“Escalating tensions benefit no one. New flashpoints heighten fears and tend to tear peoples apart. When elephants fight, it is the grass that gets trampled flat,” Duterte said during his maiden speech at the summit which was aired early Wednesday.
“I, therefore, call on the stakeholders in the South China Sea, the Korean Peninsula, the Middle East, and Africa: if we cannot be friends as yet, then in God’s name, let us not hate each other too much. I heard it once said, and I say it to myself in complete agreement,” he added.
President Duterte also called on UN member-states to implement the Nuclear Non-Proliferation Treaty and the Chemical and the Biological Weapons Conventions to ensure peace across the globe.
The Chief Executive added that the global health crisis has complicated the world’s security environment as he warned against weapons of mass destruction.
“No aspiration nor ambition can justify the use of weapons that destroy indiscriminately and completely. There is no excuse for deaths that a nuclear war could cause nor the reckless use of chemical and biological weapons that can cause mass destruction,” he said.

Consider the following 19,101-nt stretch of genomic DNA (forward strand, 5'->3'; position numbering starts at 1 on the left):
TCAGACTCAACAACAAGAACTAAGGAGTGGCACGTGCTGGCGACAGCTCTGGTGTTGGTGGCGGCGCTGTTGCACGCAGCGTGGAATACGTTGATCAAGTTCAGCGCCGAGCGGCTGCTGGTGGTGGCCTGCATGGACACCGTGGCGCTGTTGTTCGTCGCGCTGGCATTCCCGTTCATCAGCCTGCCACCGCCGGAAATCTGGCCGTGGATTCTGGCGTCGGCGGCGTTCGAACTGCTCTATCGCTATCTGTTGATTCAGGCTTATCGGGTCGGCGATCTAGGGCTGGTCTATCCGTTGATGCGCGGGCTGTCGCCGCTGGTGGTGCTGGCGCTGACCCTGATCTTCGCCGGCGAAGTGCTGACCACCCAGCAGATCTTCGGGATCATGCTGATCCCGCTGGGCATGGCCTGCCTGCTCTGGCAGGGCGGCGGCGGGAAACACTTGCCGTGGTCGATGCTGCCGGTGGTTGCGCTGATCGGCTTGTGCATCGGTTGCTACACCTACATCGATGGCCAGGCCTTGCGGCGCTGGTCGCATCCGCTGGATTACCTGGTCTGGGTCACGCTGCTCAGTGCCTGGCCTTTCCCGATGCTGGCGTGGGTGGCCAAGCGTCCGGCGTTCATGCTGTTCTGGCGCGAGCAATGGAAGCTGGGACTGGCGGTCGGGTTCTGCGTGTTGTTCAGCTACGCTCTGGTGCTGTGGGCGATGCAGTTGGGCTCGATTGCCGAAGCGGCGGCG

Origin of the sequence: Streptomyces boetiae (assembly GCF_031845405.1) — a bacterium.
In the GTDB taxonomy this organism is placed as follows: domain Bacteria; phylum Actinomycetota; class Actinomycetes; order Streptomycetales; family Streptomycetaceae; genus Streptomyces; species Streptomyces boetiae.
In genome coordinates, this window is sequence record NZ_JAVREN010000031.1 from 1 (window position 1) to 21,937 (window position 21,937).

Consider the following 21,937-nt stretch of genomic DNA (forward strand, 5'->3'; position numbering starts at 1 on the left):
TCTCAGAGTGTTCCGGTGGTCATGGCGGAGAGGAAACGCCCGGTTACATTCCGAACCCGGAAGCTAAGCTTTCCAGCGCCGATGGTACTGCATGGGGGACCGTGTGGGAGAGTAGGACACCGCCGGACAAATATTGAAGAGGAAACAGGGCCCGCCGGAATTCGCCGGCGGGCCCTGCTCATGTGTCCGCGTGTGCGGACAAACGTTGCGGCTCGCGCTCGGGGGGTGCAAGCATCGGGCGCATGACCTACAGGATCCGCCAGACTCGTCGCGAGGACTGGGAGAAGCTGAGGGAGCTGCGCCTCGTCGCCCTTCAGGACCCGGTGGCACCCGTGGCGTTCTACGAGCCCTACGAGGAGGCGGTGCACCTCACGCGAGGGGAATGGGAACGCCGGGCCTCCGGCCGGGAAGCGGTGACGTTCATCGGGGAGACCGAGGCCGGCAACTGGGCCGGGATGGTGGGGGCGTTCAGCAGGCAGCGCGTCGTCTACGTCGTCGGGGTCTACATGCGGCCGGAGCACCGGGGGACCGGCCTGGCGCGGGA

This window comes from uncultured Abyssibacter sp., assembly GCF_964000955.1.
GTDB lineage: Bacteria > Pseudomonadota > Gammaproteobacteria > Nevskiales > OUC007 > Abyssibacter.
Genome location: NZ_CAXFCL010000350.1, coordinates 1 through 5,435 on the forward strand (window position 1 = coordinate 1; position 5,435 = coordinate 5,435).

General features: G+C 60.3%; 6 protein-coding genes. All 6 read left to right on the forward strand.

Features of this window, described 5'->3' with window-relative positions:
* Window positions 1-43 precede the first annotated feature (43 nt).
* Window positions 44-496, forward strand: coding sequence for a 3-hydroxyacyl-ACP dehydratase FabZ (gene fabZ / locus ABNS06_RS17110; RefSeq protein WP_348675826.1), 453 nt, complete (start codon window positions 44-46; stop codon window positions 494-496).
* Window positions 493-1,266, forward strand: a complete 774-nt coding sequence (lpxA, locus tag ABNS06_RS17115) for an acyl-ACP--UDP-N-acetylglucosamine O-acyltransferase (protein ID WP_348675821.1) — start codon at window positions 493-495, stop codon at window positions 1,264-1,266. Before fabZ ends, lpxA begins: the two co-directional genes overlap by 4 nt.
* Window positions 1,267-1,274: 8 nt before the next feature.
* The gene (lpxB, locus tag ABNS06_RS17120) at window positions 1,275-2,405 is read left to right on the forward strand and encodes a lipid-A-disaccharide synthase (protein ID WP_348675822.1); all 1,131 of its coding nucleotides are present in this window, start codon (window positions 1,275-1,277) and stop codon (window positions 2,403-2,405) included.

“These weapons of death put us all at mortal risk, especially if they fall in the hands of terrorists without a shred of humanity in their souls,” Duterte added.
The President also emphasized that mutual understanding, accompanied by mutual tolerance among countries with different faiths and cultures, is the foundation of peaceful societies.
During the summit, United States President Donald Trump blamed China for the spread of coronavirus, saying it must be held “accountable” for the pandemic which gripped economies worldwide.
“In the earliest days of the virus, China locked down travel domestically, while allowing flights to leave China and infect the world. China condemned my travel ban on their country, even as they cancelled domestic flights and locked citizens in their homes,” Trump said.
For his part, Chinese President Xi Jinping said Beijing has “no intention to enter a Cold War with any country.”